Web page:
January 31, 2015 / 12:37 AM / in 4 years

Pivotal time for trans people as rigid notion of gender challenged: TRFN

NEW YORK (Thomson Reuters Foundation) - For Kate Bornstein, the American author and pioneer gender activist, this is a pivotal time in history for transgender people as the rigid concept of two sexes is challenged by a growing number of individuals who don’t conform to either.

Some even suggest the notion of gender as we know it, the categorization of individuals as either male or female, might become obsolete altogether.

“Most college students are okay with the idea of someone who defines themselves as not a man or a woman,” said Bornstein, 66, who was born a man but had a sex change operation in the 1980s.

“That’s very different from their parents or even their older siblings,” she told the Thomson Reuters Foundation in a phone interview.

Gender non-conformity, also known as genderqueer, and transsexuality are far more visible now than they were at the beginning of her career as a lecturer and author, she said.

“In the early 1990s, there might be one ‘trans’ student in six or seven colleges and now the audience is filled with female to male...or really cool gender queer (people),” Bornstein, who does not identify as male or female, says in a new film about her life.

In the United States and beyond, a growing movement views gender as a complex, mainly psychological phenomenon in which a person’s external anatomy is no longer the defining factor.


A study conducted by scientists at the Medical University of Vienna showed that gender identity is deeply rooted in the brain and is not necessarily linked to one’s biological sex.

“While the biological gender is usually manifested in the physical appearance, the individual gender identity is not immediately discernible and primarily established in the psyche of a human being,” said the study, published earlier this month.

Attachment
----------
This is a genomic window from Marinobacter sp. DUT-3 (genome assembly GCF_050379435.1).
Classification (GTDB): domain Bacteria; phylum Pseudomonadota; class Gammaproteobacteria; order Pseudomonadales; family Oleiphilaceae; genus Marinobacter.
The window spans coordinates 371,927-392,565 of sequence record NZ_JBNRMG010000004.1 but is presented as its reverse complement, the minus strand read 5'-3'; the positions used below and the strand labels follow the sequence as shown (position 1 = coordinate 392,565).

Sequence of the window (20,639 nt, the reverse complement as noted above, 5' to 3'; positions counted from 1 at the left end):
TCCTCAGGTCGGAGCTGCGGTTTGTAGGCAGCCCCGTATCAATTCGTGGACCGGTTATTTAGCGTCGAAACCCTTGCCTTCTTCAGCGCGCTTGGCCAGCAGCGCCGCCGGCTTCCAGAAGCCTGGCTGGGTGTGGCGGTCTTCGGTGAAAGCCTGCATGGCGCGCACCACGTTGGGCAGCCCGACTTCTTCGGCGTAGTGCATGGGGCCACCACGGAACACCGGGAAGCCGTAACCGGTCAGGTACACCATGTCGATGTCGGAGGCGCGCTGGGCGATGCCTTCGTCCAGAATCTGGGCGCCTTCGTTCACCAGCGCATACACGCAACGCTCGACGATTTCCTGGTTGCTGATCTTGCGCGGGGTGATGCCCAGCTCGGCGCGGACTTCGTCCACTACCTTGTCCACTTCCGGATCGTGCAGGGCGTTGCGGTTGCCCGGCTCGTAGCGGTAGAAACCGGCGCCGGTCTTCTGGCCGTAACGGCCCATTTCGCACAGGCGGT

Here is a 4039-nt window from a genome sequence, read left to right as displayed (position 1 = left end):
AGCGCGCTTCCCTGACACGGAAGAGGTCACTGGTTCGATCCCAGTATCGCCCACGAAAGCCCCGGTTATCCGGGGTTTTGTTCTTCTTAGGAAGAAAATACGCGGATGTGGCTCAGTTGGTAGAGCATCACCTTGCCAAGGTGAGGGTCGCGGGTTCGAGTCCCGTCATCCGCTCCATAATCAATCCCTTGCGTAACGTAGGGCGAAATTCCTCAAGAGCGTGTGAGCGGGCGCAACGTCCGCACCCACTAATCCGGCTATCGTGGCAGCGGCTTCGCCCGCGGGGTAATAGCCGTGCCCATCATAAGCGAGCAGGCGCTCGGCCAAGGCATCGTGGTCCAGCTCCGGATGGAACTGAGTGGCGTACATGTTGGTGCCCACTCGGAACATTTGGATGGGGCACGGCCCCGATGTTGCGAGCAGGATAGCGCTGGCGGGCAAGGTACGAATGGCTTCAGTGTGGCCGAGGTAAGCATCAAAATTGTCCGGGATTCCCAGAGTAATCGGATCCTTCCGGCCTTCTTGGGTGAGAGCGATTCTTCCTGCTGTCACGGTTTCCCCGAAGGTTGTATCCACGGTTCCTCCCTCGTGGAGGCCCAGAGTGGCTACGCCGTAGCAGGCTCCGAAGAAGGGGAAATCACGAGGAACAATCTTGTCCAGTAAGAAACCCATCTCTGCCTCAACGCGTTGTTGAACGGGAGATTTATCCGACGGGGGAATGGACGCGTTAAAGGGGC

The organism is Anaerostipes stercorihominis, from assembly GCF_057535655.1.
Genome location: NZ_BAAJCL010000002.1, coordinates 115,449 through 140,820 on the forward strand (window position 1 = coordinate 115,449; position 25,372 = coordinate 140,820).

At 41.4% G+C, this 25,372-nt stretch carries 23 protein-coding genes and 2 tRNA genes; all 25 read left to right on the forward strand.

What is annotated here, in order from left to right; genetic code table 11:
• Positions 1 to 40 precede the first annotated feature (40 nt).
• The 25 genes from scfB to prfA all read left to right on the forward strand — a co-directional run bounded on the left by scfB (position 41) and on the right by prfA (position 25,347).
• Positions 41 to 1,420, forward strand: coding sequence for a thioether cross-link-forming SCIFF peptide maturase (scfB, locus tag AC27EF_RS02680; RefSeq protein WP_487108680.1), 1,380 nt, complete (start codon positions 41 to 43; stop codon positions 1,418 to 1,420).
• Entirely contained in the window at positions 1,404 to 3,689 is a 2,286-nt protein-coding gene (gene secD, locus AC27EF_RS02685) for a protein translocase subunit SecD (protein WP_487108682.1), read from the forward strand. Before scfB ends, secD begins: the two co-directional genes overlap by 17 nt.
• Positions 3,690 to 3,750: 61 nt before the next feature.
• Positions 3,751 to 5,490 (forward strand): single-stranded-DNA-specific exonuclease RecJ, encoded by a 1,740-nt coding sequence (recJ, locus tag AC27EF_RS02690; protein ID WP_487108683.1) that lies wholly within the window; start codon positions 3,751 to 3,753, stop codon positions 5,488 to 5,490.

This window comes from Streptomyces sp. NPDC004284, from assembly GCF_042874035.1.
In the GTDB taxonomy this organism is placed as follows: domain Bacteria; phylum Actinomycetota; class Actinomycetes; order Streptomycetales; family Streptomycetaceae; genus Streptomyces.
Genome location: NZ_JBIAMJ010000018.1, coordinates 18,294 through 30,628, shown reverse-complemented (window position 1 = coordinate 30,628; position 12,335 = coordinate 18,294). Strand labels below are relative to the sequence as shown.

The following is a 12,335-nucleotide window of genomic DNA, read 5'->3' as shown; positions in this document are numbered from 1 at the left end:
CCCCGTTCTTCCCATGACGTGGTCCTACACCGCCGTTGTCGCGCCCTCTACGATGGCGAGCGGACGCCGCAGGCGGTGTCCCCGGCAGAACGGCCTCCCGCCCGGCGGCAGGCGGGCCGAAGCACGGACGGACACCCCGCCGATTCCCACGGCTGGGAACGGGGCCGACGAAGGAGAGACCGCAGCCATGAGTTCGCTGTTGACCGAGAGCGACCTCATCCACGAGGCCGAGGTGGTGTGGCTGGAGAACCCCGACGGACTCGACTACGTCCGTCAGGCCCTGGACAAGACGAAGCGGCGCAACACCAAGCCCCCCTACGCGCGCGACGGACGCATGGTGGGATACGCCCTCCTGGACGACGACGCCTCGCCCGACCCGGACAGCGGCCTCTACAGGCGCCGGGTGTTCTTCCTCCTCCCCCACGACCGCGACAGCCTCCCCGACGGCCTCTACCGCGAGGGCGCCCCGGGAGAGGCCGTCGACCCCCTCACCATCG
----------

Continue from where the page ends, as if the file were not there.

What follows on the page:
There are countries such as Australia, Nepal and Thailand that already have taken steps to recognize a third gender.

In the United States, which Bornstein called a “puritanical” society, change is likely to happen at a slower pace, she said.

Bornstein is the protagonist of the documentary “Kate Bornstein is a Queer & Pleasant Danger”, an intimate portrayal of her life and work directed by Sam Feder, a New York-based transgender artist and filmmaker. 

The film, which uses the title of her memoir, will be screened on Feb. 6 at New York City’s Athena Film Festival.

It explores Bornstein’s life as she travels from New York City, where she lives with her partner - writer and performance artist Barbara Carrellas - to towns across the United States where her lectures fill bookstores and college auditoriums.


Bornstein is the author of “Gender Outlaw,” a book regarded by many as the manifesto of modern theory on gender and sexuality which is taught in more than 200 universities.

“I know I’m not a man and a whole lot of people are telling me I’m not a woman so, extrapolating from that, this is the theory,” she said.

“I’m a Jew, I’m a transsexual dyke...I’m a reluctant polyamorist,” she said, referring to her openness to non-exclusive loving relationships.

Transgender people and transsexuals long have been living at the margins of society, often ostracized even within gay and lesbian communities.

Bornstein has criticized the focus given to marriage equality by Lesbian, Gay, Bisexual and Transgender (LGBT)lobby groups while many of those within the group, especially transgender people, were suffering discrimination and violence.

“(I see) beautiful young children who aren’t wanted by their parents, who make it to the part of town where they’re supposed to be welcome and they’re not ... I see too much of that,” she said.

The documentary was four years in the making, Feder said, partly due to Bornstein’s poor health since her diagnosis with lung cancer in 2012.

(The story was refiled to clarify the wording in paragraph 5 and to fix a typo in paragraph 17)

Reporting by Maria Caspani, Editing by Ros Russell

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